3D Printing is Making Its Way into Interior Design
Welcome to our projects series where we present design products, productized architectural design services and software solutions created by architects. This week we want to present you 3D printed interiors by DUS architects.
3D printing – also known as additive manufacturing – turns digital 3D models into solid objects by building them up in layers. The technology was first invented in the 1980s, and has since found its way into our everyday life – and in architecture and interior design. Architecture firm DUS has a vast expertise in architectural 3D printing, and is now applying its expertise to interiors and retail spaces.
“3D printing is an ideal technique to tailor-produce to a space or a brand,” says Inara Nevskaya, head designer at DUS. “We can link a furniture’s functionality with unique form features to create statement pieces, special focal points that frame new experiences for the consumer in the retail landscape.”
The interior design of the new Loft Flagship store in Ginza, Tokyo marks DUS’ entrance to designing 3D printed solutions for private, public and commercial interior spaces. 3D printing allows for unparalleled design explorations: “We had the liberty to design without conventional restraints. For this design, we found great inspiration in Japanese folding and drawing techniques, which resulted in cyclic printed patterns with delicate harmonious changes.”
Because of the digital design and production, the design process was quick and flexible. The one of a kind products where digitally shared and aligned with the client, and then 3D printed in their final form. A great advantage is the high level of sustainable production, as the prints are made with a bio plastic and there is hardly any waste in the process.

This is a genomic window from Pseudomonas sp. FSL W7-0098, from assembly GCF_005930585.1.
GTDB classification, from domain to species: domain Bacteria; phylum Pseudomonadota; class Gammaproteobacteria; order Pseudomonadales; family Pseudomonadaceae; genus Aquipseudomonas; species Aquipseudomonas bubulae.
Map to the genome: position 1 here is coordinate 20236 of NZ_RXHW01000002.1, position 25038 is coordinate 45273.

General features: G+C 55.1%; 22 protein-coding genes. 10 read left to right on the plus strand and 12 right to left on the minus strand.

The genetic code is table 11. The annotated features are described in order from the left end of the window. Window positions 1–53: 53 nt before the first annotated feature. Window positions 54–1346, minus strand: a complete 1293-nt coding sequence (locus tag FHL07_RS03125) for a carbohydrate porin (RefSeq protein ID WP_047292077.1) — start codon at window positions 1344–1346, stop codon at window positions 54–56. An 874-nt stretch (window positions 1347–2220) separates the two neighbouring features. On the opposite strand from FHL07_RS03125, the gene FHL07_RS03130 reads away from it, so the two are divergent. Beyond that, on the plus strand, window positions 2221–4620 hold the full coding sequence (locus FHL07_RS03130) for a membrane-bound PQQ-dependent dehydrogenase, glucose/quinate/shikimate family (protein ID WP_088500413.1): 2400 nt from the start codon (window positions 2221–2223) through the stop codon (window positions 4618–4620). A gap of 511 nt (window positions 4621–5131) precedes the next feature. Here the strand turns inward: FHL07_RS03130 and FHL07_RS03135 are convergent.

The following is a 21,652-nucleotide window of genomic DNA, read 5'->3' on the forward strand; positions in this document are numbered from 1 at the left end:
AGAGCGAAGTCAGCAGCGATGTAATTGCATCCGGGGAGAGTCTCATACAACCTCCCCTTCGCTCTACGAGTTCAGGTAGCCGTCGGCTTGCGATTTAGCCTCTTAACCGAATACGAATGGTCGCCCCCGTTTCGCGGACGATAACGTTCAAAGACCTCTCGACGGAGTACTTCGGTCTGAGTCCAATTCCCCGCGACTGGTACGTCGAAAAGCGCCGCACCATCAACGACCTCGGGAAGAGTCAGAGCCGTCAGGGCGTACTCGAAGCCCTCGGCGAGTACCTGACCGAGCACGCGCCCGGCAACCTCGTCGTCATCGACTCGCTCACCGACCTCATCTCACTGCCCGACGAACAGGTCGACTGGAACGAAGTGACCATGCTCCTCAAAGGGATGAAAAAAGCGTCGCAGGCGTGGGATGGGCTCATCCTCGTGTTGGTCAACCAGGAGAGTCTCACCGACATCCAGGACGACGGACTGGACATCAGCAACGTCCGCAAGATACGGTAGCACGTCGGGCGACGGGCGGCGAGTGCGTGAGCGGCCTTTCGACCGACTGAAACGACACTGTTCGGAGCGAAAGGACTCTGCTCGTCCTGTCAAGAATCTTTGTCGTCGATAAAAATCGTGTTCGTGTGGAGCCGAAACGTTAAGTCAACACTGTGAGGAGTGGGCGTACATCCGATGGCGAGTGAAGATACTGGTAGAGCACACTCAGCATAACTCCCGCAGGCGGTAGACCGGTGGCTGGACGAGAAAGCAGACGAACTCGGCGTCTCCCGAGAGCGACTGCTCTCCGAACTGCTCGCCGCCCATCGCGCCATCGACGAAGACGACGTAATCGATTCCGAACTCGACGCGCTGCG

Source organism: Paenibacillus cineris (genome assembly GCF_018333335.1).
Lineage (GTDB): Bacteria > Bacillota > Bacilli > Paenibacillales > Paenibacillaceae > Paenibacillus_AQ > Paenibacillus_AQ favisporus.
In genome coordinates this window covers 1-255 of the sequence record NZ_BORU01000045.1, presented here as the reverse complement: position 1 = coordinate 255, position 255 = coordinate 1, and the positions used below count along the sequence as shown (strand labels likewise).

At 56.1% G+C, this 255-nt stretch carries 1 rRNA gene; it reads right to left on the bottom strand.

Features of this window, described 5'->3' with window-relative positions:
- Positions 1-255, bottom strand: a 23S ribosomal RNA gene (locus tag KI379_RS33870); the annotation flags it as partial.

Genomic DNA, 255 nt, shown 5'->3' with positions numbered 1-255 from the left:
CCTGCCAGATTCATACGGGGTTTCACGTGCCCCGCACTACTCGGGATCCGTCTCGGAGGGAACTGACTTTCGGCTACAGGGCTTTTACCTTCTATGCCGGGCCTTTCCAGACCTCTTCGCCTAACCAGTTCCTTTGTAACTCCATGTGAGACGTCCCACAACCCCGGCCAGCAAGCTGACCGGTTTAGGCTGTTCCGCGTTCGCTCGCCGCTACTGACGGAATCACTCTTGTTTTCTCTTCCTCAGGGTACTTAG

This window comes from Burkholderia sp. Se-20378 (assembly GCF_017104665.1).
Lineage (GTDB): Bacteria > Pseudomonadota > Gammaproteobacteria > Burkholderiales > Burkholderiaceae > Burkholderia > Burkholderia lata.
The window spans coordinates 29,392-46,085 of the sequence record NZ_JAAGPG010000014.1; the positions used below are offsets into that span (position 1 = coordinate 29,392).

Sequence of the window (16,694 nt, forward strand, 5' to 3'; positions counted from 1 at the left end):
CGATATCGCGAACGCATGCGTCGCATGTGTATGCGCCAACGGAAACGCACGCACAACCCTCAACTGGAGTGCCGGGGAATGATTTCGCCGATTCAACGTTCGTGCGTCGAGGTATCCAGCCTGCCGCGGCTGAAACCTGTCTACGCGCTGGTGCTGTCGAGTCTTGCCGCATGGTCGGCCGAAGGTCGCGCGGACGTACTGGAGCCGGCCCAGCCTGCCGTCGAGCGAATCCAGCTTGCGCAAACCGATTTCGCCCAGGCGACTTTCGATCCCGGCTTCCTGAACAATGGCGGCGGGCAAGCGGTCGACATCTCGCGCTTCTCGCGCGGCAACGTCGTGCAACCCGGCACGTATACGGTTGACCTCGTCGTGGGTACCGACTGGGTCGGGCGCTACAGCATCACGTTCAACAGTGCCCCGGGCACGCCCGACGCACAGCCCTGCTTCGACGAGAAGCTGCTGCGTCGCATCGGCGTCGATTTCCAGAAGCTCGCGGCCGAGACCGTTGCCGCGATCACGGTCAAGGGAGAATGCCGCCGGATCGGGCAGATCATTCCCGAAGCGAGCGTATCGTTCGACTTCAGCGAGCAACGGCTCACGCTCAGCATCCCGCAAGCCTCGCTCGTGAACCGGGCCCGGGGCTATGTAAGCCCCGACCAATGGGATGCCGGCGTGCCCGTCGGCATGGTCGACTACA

Architect Jo Nagasaka of Schemata was responsible for the 3,306 sqm overall interior design of the Loft Flagship store. He asked DUS to come up with ‘novel 3D printed furniture’. Clients Loft acknowledged the importance as a household name warehouse to always find new ways to distinguish themselves and show their products.
DUS responded by developing 6 new furniture typologies that bring out the highlights from each product category. DUS combined 3D prints with new and known materials influenced by traditional techniques, resulting in entirely new functions and tactile features:
All the elements and materials were developed and produced in close collaboration with Aectual, a company specialised in 3D printed interior and building products, which will launch its first line of products during Dutch Design Week 2017.
Loft Flagship store in Ginza, Tokyo, Japan
- Architect/Designer: DUS architects
- Design Team: Inara Nevskaya, Hans Vermeulen, Ivo Toplak, Alessandro Giacomelli, Onur Can Tepe, Jay Chenault
- Client: Loft
- Store Size: 3,306 sqm (35,585 SF)
Enjoyed the Article?
Get our best content on Architecture, Creative Strategies and Business. Delivered each week for free.